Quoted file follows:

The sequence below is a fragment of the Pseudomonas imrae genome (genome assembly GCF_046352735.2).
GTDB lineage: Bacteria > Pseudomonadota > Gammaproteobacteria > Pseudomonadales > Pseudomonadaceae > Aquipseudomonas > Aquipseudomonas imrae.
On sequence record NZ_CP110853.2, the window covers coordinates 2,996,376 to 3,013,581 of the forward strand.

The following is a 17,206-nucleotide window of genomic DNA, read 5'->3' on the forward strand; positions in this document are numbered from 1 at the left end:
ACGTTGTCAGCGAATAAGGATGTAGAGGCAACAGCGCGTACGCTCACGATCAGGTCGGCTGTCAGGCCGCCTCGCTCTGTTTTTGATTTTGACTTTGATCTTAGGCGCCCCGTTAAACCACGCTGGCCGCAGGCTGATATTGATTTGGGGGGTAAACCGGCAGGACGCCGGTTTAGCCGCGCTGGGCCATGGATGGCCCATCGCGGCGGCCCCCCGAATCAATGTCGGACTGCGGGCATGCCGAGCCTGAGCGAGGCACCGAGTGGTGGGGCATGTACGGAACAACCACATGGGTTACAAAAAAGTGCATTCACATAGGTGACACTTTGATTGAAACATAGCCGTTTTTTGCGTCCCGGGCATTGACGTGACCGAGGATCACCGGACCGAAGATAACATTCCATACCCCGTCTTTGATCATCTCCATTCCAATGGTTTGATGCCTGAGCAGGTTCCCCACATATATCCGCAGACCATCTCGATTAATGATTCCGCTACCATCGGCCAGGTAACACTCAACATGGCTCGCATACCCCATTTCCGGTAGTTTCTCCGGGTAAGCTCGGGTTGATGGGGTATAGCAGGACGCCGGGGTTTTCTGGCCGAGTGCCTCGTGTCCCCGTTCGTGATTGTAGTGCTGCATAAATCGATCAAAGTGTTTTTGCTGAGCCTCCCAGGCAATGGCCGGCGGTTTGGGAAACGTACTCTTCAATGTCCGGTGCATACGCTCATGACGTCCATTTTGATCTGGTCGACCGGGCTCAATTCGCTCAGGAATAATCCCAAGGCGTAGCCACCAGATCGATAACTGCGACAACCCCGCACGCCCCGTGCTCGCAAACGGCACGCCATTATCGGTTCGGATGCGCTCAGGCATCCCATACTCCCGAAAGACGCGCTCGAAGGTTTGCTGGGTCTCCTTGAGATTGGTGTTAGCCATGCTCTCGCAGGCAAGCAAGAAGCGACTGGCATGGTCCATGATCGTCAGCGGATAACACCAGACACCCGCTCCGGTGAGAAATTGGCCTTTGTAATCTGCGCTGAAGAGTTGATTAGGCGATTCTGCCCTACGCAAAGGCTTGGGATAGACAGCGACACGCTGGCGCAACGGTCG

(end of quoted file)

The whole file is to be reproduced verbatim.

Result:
The sequence below is a fragment of the Pseudomonas imrae genome (genome assembly GCF_046352735.2).
GTDB lineage: Bacteria > Pseudomonadota > Gammaproteobacteria > Pseudomonadales > Pseudomonadaceae > Aquipseudomonas > Aquipseudomonas imrae.
On sequence record NZ_CP110853.2, the window covers coordinates 2,996,376 to 3,013,581 of the forward strand.

The following is a 17,206-nucleotide window of genomic DNA, read 5'->3' on the forward strand; positions in this document are numbered from 1 at the left end:
ACGTTGTCAGCGAATAAGGATGTAGAGGCAACAGCGCGTACGCTCACGATCAGGTCGGCTGTCAGGCCGCCTCGCTCTGTTTTTGATTTTGACTTTGATCTTAGGCGCCCCGTTAAACCACGCTGGCCGCAGGCTGATATTGATTTGGGGGGTAAACCGGCAGGACGCCGGTTTAGCCGCGCTGGGCCATGGATGGCCCATCGCGGCGGCCCCCCGAATCAATGTCGGACTGCGGGCATGCCGAGCCTGAGCGAGGCACCGAGTGGTGGGGCATGTACGGAACAACCACATGGGTTACAAAAAAGTGCATTCACATAGGTGACACTTTGATTGAAACATAGCCGTTTTTTGCGTCCCGGGCATTGACGTGACCGAGGATCACCGGACCGAAGATAACATTCCATACCCCGTCTTTGATCATCTCCATTCCAATGGTTTGATGCCTGAGCAGGTTCCCCACATATATCCGCAGACCATCTCGATTAATGATTCCGCTACCATCGGCCAGGTAACACTCAACATGGCTCGCATACCCCATTTCCGGTAGTTTCTCCGGGTAAGCTCGGGTTGATGGGGTATAGCAGGACGCCGGGGTTTTCTGGCCGAGTGCCTCGTGTCCCCGTTCGTGATTGTAGTGCTGCATAAATCGATCAAAGTGTTTTTGCTGAGCCTCCCAGGCAATGGCCGGCGGTTTGGGAAACGTACTCTTCAATGTCCGGTGCATACGCTCATGACGTCCATTTTGATCTGGTCGACCGGGCTCAATTCGCTCAGGAATAATCCCAAGGCGTAGCCACCAGATCGATAACTGCGACAACCCCGCACGCCCCGTGCTCGCAAACGGCACGCCATTATCGGTTCGGATGCGCTCAGGCATCCCATACTCCCGAAAGACGCGCTCGAAGGTTTGCTGGGTCTCCTTGAGATTGGTGTTAGCCATGCTCTCGCAGGCAAGCAAGAAGCGACTGGCATGGTCCATGATCGTCAGCGGATAACACCAGACACCCGCTCCGGTGAGAAATTGGCCTTTGTAATCTGCGCTGAAGAGTTGATTAGGCGATTCTGCCCTACGCAAAGGCTTGGGATAGACAGCGACACGCTGGCGCAACGGTCG